cynodictis "Dawn Dog"

Order: Carnivora | Family: Canidae |

Subfamily: Borophaginae | Genus: Cynodictis


Cynodictus "Dawn Dog" were Borophaginae that diverged from the Canidae family, while the Caninae lineage diverged and led to modern-day Canidae (wolves, coyotes, foxes, jackals and dogs). Cynodictis had a long muzzle and a low-slung body. It had carnassial scissor teeth for slicing chunks of meat off carcasses. While Cynodictis died out in the Oligocene Epoch through competition with the more highly evolved Bear Dog, Cynodictus is the ancesteral parent to the modern dogs of Africa, "Lycaon", and India, "Dhole"; also, the South American bush dog, "Speothos".




25 Million Years Ago - The Oligocene Epoch

The first split within the Caniformia begins, progressing from the Eocene epoch into the Oligocene epoch, two descendants of Miacis evolve: Hesperocyon and Amphicyon. In North America, Hersperocyon appears and never wanders to the old world. It is the first canid genus and the basis of the hesperocyonine radiation, the first of three radiations of canids:

  1. Hesperocyoninae (~40-15 mya): The most ancient and archaic group of canid. Originated and remained in North America, this group of canids became the dominate carnivores of its time, including frugivorous, bone-crushing hyena-like, and coyote-sized canids.
  2. Borophaginae (~36-2 mya): Commonly known as the hyenoid dogs, this is the largest and most diverse group of ancient canids. The Borophaginae is convined to North America during its entire existence. Species in this group span a wide spectrum of ecological niches from raccoon-like omnivores to hyena-like top predators. This subfamily became extinct shortly before the Pleistocene.
  3. Caninae (~33 mya): This group contains all of the living canids in the world. The worldwide distribution of modern canids is the result of their migrations during the late Cenozoic to the last five million years.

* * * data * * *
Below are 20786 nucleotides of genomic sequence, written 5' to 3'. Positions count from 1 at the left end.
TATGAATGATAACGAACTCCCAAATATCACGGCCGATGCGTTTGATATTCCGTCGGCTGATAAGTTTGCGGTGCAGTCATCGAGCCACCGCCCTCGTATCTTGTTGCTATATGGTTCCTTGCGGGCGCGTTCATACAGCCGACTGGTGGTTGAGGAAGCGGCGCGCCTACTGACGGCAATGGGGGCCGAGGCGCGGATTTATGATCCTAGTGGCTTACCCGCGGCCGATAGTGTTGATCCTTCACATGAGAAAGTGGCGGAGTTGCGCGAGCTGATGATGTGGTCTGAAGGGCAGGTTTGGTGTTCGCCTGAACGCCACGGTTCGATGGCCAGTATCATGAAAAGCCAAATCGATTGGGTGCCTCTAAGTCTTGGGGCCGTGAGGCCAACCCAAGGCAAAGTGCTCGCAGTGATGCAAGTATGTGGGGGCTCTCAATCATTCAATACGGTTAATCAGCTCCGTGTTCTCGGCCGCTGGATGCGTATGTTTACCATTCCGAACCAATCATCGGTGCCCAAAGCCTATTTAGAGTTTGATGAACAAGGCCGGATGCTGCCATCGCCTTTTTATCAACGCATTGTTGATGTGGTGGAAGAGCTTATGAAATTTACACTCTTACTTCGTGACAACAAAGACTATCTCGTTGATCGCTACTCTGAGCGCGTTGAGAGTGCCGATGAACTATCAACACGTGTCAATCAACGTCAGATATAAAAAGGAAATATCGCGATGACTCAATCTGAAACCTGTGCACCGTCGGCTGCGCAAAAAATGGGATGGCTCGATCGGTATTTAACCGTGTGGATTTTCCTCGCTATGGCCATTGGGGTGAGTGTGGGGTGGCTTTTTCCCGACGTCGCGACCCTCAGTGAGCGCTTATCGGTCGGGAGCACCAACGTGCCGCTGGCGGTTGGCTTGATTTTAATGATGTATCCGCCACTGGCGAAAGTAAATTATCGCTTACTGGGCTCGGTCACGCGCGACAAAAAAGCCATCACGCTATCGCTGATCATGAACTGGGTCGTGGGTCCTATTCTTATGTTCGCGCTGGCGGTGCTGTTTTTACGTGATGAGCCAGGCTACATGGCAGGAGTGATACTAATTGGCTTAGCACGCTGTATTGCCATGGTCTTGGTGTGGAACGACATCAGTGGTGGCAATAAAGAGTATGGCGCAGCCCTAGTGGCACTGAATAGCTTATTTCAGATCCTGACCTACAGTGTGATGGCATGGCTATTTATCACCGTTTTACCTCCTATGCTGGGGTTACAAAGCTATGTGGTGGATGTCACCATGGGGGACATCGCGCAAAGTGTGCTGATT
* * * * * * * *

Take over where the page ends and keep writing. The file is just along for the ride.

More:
daphoenus "Bear Dog"

Order: Carnivora | Family: Amphicyonidae | Genus: Daphoenus

The second split was with Amphicyon, Daphoenus, more commonly known as the "Bear Dog", which later evolved into the present-day bear. Although one must trace back millions of years, it is curious to note the relationship between bear and dog from the carnivore's founding father, Miacis.


10 Million Years Ago - The Miocene Epoch




In the Miocene period, 5-24 million years ago, three descendants from Cynodictus emerged. Lycaon sired today's wild breed African dogs. Borophagus fathered the jackels and hyenas. And finally, Tomarctus stood at the head of the modern family of wolves and ultimately, dogs.




"Virtually wherever history has been recorded there have been dogs represented in writings and on pictographs. Evidently, the domestication of dogs and the civilization of man occurred at the same time."

-Patricia Sylvester


Dogs are members of the order Carnivora, a group of mammals with origins in the Tertiary era, about fifty-five million years ago. The earliest fossils of ancestors of this order, the Miacoides, predate that distant time.

These animals varied in size, from about the length of a weasel to that of a wolf, and had the characteristic teeth of present-day carnivores.

The story of the Canidae family begins in the Northern Hemisphere during the late Eocene and early Oligocene epochs. On each side of what is now the Atlantic Ocean there lived two closely related animals: Cynodictis in Europe and Pseudocynodictis in North America.

The European animal died out in the Oligocene epoch (35 million years ago) through competition with the more highly evolved Ursidae or "Bear Dog". The North American species survived, later giving rise to what we now recognize as the dog. Pseudocynodyctis was a low-slung and very long animal with a long muzzle. Evolution led to the lengthening of its legs.

Following Pseudocynodictis in North America came Mesocyon, with a skeleton similar to that of a present-day wolf. Its descendant was Cynodesmus (early Miocene epoch, 25 million years ago) which thereafter gave rise to Tomarctus, known to have existed in the middle and late Miocene epoch.

Shortly before the beginning of the Pliocene epoch (10 million years ago) the genus Canis appeared and migrated into what is now Eurasia. Its earliest representative in the Old World, Canis cipio, was discovered in the deposits in Concud, near Teruel, in Spain. It lived about six million years ago. The genus evolved through different species up to the Canis lupus, or wolf, which dates back approximately 300,000 years.


The Readers Digest


Book of Dogs

Second Revised Edition

ISBN 0-88850-205-2   


Dr. Xiaoming Wang

Associate Curator of

Vertebrate Paleontology

Natural History Museum

Los Angeles, CA